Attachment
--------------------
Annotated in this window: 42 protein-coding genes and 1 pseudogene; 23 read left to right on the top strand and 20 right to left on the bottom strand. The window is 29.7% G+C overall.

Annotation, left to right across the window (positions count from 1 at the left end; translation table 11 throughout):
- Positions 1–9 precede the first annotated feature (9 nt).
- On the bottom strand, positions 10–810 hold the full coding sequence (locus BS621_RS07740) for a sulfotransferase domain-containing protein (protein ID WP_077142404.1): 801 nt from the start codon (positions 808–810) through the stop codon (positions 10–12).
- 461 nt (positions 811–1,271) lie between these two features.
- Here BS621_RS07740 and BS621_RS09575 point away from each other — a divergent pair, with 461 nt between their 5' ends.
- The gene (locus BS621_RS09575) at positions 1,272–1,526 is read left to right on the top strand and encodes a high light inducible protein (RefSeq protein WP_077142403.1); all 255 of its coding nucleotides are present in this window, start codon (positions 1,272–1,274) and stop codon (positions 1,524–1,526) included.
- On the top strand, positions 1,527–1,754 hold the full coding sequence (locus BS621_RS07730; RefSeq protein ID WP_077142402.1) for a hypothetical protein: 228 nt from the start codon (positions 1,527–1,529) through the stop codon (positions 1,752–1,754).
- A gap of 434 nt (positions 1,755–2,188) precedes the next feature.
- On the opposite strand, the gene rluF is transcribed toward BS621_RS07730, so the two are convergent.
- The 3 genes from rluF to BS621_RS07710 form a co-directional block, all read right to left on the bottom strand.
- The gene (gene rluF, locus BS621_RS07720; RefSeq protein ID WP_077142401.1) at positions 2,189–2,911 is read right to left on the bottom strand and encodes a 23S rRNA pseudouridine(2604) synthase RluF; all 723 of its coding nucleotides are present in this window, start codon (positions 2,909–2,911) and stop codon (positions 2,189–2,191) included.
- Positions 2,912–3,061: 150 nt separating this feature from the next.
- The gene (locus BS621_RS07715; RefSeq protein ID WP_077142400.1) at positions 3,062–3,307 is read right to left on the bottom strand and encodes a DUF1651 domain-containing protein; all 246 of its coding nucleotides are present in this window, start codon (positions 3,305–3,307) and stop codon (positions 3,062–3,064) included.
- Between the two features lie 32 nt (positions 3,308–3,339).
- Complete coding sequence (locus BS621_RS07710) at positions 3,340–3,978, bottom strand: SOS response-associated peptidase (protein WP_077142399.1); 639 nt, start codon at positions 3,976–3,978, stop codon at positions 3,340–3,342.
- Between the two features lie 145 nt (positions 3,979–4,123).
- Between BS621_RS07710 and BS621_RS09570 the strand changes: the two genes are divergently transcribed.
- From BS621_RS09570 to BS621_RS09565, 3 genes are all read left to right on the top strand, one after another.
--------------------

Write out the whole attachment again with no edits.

Annotated in this window: 42 protein-coding genes and 1 pseudogene; 23 read left to right on the top strand and 20 right to left on the bottom strand. The window is 29.7% G+C overall.

Annotation, left to right across the window (positions count from 1 at the left end; translation table 11 throughout):
- Positions 1–9 precede the first annotated feature (9 nt).
- On the bottom strand, positions 10–810 hold the full coding sequence (locus BS621_RS07740) for a sulfotransferase domain-containing protein (protein ID WP_077142404.1): 801 nt from the start codon (positions 808–810) through the stop codon (positions 10–12).
- 461 nt (positions 811–1,271) lie between these two features.
- Here BS621_RS07740 and BS621_RS09575 point away from each other — a divergent pair, with 461 nt between their 5' ends.
- The gene (locus BS621_RS09575) at positions 1,272–1,526 is read left to right on the top strand and encodes a high light inducible protein (RefSeq protein WP_077142403.1); all 255 of its coding nucleotides are present in this window, start codon (positions 1,272–1,274) and stop codon (positions 1,524–1,526) included.
- On the top strand, positions 1,527–1,754 hold the full coding sequence (locus BS621_RS07730; RefSeq protein ID WP_077142402.1) for a hypothetical protein: 228 nt from the start codon (positions 1,527–1,529) through the stop codon (positions 1,752–1,754).
- A gap of 434 nt (positions 1,755–2,188) precedes the next feature.
- On the opposite strand, the gene rluF is transcribed toward BS621_RS07730, so the two are convergent.
- The 3 genes from rluF to BS621_RS07710 form a co-directional block, all read right to left on the bottom strand.
- The gene (gene rluF, locus BS621_RS07720; RefSeq protein ID WP_077142401.1) at positions 2,189–2,911 is read right to left on the bottom strand and encodes a 23S rRNA pseudouridine(2604) synthase RluF; all 723 of its coding nucleotides are present in this window, start codon (positions 2,909–2,911) and stop codon (positions 2,189–2,191) included.
- Positions 2,912–3,061: 150 nt separating this feature from the next.
- The gene (locus BS621_RS07715; RefSeq protein ID WP_077142400.1) at positions 3,062–3,307 is read right to left on the bottom strand and encodes a DUF1651 domain-containing protein; all 246 of its coding nucleotides are present in this window, start codon (positions 3,305–3,307) and stop codon (positions 3,062–3,064) included.
- Between the two features lie 32 nt (positions 3,308–3,339).
- Complete coding sequence (locus BS621_RS07710) at positions 3,340–3,978, bottom strand: SOS response-associated peptidase (protein WP_077142399.1); 639 nt, start codon at positions 3,976–3,978, stop codon at positions 3,340–3,342.
- Between the two features lie 145 nt (positions 3,979–4,123).
- Between BS621_RS07710 and BS621_RS09570 the strand changes: the two genes are divergently transcribed.
- From BS621_RS09570 to BS621_RS09565, 3 genes are all read left to right on the top strand, one after another.